When and why did each of you start playing music?

Brandon: I remember the band Gorillaz had a song called ‘Clint Eastwood’ made me want to play drums. I don’t know why but it had some crazy drum parts and I decided to make a drum set out of some pots and pans, then took drum lessons.

Alan: When I was a kid I loved Bruce Springsteen, and I really wanted to play guitar but my mom wouldn’t let me. She said I had to take piano lessons first.  I went from piano to trumpet and then I bought an electric guitar. So I guess it was all because of Bruce Springsteen.

Jarrett: Mine was something similar, we have the same parents you know? The first instrument I really wanted to play was guitar.


What kind of music did you listen to growing up and how does that maybe differ now?

Jarrett: Being a guitar player, in high school, I listened to a lot of Hendrix, Zeppelin and Pink Floyd. I listen to that stuff still, I listen to anything really.

Brandon: Yeah its weird, you start like in the 60’s with the Beatles and work your way through like every decade, you pick and chose who you like from every era. You get the best of those 10 year gaps.

Alan: Every decade you look back and pick the bands you really like. I don’t really like 90’s rock, but I loved the hip hop. It’s like this, every decade or so you look back, it takes a couple of decades to really appreciate those bands, maybe in 10 years we will look back at the 90’s and say, ‘Yeah they were really great.’ but not right now.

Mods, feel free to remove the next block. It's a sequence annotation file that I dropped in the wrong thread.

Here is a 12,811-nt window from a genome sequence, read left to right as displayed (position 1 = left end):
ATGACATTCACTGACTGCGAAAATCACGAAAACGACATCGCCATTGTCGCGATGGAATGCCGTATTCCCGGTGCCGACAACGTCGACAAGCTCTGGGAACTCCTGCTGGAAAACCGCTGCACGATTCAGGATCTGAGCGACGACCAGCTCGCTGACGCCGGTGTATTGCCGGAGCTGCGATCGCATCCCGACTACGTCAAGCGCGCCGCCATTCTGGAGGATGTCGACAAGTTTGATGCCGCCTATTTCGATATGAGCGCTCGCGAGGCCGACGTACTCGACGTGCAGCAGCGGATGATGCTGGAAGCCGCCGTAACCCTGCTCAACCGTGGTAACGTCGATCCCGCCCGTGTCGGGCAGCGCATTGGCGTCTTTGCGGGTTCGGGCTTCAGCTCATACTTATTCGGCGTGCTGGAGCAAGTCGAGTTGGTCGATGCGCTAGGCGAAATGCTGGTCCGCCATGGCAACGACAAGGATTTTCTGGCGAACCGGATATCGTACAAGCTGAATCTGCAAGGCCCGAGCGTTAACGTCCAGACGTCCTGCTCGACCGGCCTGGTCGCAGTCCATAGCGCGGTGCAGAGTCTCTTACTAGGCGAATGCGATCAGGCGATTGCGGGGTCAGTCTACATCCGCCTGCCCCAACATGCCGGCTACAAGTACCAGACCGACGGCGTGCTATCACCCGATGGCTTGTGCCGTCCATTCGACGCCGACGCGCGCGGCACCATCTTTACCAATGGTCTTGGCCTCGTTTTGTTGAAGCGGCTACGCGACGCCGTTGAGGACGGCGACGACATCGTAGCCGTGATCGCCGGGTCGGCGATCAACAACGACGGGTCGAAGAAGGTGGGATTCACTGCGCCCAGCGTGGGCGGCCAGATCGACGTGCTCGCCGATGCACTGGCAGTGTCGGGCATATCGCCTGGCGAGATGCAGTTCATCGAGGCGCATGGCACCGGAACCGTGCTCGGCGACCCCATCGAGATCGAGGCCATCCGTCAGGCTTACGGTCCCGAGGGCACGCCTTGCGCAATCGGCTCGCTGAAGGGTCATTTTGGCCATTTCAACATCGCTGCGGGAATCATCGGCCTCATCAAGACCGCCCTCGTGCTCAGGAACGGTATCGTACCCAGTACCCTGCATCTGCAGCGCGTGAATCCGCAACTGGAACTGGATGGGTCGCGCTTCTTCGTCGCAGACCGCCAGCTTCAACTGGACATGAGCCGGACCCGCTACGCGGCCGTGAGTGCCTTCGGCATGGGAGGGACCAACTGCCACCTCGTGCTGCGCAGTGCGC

Which musicians do you admire and why?

Brandon: That’s a huge list. One of my favorites as a drummer was always Chad Smith and he learned via John Bonham. He kind of taught me to play drums via listening Chili Peppers records.  Bruce Springsteen too, there are too many. As a drummer though, Chad Smith, John Bonham and Danny Carey.

Jarrett: With me, I would really be interested to meet David Gilmour from Pink Floyd. Its not like he influences my style or anything, because I don’t really have one, but I would be psyched about him.

Alan: Man, its different when you play piano or trumpet. Paul McCartney is one. I feel like all these great people did things I liked and then afterwards went off and did things that annoyed me afterwards.


Why the name The Rebel Light?

Alan: It’s actually a reference to Star Wars. There is actually a ship from the Rebel Alliance called The Rebel Light.


Describe your show visually and musically for someone who has never been.

Orgasm to the eyes and ears.  Ha! No, its quirky, this band is new, we are doing things with different sounds and trying to make it interesting.  We want people to come and think,‘Oh man that was kinda cool that he did that’, you know just little things. We aren’t trying to set the stage on fire or wear spandex, but just cool little details. We definitely get into it. Like even when we go to shows, and you see something that peaks your interest, even for five minutes, like a pedal board, or something, it makes it interesting.